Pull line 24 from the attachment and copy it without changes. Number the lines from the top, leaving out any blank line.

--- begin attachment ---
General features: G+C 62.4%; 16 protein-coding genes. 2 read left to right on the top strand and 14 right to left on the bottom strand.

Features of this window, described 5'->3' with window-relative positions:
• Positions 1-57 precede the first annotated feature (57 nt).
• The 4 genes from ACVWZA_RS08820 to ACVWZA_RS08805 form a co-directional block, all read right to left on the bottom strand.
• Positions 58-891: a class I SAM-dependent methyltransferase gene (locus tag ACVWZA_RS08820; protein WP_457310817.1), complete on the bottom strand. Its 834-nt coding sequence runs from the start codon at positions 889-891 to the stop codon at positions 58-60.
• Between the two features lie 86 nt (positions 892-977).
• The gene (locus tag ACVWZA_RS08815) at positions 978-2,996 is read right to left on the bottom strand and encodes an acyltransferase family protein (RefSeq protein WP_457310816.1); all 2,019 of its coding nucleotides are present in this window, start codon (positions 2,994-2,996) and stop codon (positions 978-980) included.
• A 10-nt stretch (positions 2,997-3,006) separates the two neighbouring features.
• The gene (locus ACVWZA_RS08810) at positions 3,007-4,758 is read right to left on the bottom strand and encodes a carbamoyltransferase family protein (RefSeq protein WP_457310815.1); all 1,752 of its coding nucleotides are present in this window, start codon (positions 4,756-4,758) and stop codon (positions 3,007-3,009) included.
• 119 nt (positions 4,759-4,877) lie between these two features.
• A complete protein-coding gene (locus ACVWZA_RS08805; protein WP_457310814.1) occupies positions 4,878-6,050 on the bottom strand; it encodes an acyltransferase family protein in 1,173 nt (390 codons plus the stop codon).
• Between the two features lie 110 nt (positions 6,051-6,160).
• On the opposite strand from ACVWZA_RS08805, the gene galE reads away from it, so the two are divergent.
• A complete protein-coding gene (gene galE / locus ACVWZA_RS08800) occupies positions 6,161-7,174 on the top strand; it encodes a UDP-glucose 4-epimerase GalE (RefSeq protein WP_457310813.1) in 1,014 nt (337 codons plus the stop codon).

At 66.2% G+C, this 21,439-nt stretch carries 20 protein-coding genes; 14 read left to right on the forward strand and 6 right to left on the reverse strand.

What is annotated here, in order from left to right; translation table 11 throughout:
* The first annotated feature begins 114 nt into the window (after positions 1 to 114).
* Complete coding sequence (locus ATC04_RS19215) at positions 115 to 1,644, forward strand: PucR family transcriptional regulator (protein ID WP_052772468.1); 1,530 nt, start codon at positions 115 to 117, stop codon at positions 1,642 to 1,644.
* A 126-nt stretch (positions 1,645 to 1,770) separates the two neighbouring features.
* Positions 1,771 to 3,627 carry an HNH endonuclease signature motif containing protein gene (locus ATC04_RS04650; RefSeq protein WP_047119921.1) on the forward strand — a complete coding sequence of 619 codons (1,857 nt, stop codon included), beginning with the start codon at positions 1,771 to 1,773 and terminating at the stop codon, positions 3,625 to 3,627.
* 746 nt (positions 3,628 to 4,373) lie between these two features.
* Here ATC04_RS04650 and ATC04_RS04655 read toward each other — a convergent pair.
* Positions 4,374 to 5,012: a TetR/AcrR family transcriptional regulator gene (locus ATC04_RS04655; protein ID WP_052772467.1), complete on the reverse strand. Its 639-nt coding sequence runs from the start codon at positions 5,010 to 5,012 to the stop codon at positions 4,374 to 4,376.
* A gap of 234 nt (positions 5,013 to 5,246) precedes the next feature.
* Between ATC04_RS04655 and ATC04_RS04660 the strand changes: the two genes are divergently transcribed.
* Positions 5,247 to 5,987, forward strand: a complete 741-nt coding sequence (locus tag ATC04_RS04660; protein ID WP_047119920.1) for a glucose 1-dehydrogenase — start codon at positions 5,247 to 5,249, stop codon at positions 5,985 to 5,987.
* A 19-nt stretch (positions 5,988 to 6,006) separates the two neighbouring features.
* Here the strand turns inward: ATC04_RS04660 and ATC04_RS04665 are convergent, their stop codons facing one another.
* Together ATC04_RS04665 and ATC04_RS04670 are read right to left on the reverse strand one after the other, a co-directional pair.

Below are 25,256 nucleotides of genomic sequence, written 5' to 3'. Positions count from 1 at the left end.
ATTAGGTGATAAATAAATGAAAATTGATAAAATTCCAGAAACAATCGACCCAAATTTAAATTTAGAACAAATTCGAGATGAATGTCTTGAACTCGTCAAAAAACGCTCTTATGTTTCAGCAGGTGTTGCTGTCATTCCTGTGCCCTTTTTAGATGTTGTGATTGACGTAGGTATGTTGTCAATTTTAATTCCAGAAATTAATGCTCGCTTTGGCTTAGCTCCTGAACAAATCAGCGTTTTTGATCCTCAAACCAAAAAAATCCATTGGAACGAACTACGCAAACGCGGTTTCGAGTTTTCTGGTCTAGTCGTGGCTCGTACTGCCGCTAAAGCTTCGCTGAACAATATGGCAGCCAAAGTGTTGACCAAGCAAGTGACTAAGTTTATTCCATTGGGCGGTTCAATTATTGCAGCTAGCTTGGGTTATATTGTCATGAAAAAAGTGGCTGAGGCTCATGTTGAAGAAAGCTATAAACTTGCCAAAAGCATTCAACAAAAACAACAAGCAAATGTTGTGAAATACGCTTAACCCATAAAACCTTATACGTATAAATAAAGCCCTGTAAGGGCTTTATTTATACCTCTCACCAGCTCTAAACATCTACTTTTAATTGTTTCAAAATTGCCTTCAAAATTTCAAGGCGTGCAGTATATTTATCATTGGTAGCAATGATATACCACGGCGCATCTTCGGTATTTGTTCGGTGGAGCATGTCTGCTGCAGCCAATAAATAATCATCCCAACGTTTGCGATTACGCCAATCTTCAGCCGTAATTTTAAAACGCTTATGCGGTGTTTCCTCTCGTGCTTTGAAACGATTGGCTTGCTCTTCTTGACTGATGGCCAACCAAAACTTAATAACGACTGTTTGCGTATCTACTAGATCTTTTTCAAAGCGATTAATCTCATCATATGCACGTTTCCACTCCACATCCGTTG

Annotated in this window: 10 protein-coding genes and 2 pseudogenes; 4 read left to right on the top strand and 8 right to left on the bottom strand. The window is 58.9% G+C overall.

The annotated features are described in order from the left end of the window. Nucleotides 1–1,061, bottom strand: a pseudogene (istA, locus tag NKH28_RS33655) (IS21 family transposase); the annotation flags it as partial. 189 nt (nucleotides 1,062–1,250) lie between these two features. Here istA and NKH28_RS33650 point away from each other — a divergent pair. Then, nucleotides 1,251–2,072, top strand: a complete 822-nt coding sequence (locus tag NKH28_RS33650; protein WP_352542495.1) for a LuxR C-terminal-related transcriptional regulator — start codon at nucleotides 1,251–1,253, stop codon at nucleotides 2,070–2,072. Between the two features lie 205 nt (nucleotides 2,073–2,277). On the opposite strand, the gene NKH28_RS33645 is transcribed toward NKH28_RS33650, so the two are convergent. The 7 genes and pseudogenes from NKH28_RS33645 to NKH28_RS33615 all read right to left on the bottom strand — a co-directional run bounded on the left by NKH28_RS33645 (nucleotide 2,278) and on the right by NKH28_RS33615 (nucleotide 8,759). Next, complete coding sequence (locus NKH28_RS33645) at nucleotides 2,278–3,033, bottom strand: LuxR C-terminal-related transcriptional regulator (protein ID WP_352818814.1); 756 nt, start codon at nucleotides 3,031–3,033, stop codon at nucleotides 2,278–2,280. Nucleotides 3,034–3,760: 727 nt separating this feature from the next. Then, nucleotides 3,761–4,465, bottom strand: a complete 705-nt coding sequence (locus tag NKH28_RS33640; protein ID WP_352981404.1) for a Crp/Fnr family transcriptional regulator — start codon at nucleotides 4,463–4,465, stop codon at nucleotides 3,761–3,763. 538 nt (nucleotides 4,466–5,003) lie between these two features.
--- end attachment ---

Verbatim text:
* A gap of 234 nt (positions 5,013 to 5,246) precedes the next feature.